My 368th Year of Oppression
In 1650, black people were stolen from our homes and ripped away from our families.
Despite being torn away from everything we knew
We began to shape a new culture for ourselves out the bones of our old one
And the scraps that white people fed us.
In 1996, my mother tried to put pink lotion in this half Irish fro.
My hair looked frozen in time
Unsure if it was nappy or not
But it held on to this product
Like my roots were reunited with something that also seemed so alien
And it took a whole bottle of Pantene and two weeks to get it out.
In 2000, I began to hate my name.
I wanted to be a Sarah or Jessica
But my mom wanted me to have a name that fit me:
A white girl name that's spelled weird
So that substitute teachers still can't read it
But it sounds “regular.”
In 1877, black people were in political limbo
Not quite slaves anymore
But still not quite citizens.
We held on to each other and our newly crafted traditions like a safety net.
In 2003, I began middle school.
I was still stuck in the middle
Looking for a safety net.
I decided to try basketball,
But it turns out I have asthma
And I was suffocating myself.
In 2008, I finally went to my first school dance.
I wasn't sure how to move my body
And although I could feel the beat in my soul
I stood frozen in time
Unsure if I was able to booty dance like the other colored girls.
I held onto the wall all night.
In 1965, white people decided we were allowed to participate in their culture.
They began by taking ours and trying to sell it back to us in the form of Black Panther t-shirts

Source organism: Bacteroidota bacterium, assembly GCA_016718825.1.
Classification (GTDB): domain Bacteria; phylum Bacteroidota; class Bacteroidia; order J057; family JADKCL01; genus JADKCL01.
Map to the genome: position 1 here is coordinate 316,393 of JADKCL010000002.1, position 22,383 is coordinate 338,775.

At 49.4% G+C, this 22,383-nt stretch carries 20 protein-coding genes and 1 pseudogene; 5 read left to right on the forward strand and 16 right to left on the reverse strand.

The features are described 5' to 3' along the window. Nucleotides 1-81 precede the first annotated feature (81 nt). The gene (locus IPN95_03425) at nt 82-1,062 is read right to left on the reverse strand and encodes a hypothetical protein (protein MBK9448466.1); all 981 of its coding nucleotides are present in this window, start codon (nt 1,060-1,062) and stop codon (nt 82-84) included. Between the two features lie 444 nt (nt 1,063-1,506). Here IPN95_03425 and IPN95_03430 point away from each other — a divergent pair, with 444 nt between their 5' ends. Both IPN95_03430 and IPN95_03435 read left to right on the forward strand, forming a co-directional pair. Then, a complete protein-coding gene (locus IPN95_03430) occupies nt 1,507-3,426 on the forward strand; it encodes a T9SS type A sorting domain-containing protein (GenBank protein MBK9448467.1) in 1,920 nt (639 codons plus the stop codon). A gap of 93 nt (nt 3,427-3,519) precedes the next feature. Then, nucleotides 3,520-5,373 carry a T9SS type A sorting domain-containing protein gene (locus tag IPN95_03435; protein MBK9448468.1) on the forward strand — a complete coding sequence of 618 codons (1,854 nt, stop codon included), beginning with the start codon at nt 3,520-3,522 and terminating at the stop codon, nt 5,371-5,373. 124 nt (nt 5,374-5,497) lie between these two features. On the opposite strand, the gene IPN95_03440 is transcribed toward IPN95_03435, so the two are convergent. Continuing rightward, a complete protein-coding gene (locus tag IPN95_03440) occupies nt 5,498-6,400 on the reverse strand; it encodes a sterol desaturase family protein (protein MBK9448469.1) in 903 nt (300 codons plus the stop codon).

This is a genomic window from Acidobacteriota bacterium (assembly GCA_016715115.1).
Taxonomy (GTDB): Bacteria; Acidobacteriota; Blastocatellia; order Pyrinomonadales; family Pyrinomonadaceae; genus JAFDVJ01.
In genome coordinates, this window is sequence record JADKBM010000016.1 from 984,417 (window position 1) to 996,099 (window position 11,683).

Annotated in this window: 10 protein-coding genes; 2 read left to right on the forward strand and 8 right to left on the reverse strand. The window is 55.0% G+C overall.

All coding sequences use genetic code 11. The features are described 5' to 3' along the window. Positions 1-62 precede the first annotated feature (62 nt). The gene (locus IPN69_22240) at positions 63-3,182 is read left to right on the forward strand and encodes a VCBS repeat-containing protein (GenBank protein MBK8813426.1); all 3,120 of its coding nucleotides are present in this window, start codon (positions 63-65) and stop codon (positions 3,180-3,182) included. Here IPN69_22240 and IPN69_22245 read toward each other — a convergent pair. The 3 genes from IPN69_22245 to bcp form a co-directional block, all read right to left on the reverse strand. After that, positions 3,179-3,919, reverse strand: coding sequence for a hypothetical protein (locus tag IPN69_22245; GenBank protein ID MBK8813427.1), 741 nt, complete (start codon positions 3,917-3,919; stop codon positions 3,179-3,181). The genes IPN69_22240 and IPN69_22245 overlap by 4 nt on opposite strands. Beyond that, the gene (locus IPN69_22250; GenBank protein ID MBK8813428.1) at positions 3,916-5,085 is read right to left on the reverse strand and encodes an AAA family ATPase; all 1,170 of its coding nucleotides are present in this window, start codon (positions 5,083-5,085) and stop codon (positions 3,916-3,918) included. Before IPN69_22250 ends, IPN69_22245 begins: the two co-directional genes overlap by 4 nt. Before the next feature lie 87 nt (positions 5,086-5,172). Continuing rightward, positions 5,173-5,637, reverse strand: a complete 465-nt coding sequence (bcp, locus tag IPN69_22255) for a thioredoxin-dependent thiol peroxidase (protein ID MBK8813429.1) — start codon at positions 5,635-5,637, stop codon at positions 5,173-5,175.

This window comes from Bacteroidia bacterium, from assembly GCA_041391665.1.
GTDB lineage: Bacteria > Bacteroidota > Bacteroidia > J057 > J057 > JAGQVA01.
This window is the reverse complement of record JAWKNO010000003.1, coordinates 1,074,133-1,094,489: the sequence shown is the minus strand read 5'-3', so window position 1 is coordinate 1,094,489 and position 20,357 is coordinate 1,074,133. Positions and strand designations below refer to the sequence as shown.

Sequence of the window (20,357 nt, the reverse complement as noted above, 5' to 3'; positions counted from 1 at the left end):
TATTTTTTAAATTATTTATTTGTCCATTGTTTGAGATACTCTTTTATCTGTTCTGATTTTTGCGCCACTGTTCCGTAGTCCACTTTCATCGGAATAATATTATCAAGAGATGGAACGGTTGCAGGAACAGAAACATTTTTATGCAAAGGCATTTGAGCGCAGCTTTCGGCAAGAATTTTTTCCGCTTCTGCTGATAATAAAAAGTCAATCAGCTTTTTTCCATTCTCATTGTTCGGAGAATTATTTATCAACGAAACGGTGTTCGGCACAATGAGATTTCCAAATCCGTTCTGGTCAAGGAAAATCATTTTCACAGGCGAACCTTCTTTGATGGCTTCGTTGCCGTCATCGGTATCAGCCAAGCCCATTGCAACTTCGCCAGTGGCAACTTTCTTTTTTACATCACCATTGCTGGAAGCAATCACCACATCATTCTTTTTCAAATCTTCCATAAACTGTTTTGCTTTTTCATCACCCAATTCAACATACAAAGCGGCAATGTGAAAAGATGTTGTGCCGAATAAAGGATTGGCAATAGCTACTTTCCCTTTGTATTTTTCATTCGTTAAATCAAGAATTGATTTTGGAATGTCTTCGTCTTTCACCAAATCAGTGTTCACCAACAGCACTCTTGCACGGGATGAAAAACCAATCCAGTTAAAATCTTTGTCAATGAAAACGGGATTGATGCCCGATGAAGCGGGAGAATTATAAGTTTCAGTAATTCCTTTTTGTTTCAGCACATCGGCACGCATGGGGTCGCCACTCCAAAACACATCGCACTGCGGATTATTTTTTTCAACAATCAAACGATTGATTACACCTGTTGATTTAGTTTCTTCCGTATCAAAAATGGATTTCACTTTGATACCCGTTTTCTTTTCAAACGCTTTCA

And chains made of the gold that they stole from our motherland.
In 2011, I began to feel comfortable in my skin.
I realized I like rap music and began to take dance lessons.
Now when I feel down I throw on some Cardi B and remind myself I'm a bad bitch
And shake my booty like the colored girls in the Kenmore West gymnasium
But I still know every word to every System of a Down song
As if it were my mother tongue.
It's 2018 and too many times I have seen black people of all shades
Harassing each other over how to be black
Our people separated over arbitrary rules of identity.
White people on the top laugh as we become more and more divided
Because Deshawn talks too white
And Marquita doesn't like her hair in cornrows.
Our mixed brothers and sisters lost in a limbo of not being quite black enough
But not being white enough either.
368 years in and were still eating table scraps and shit.
We all know that green bean casserole is white people nonsense
But if you like that shit
Call it reparations and lick your plate clean
Because it’s 2018 and we are all being oppressed,
No matter which way we’re dressed.
Elli Orchid is a crusty 25 year old who spends most of her free time exploring the natural world. Her poetry is influenced by her struggles as a woman of color and is mainly focused on changing the dominant cultural narrative. She has been a featured poet at a number of events around Buffalo and her work has been published in My Next Heart: New Buffalo Poetry as well as the Ground and Sky quarterly chapbook. You can find her on the westside of Buffalo petting all of the neighborhood cats.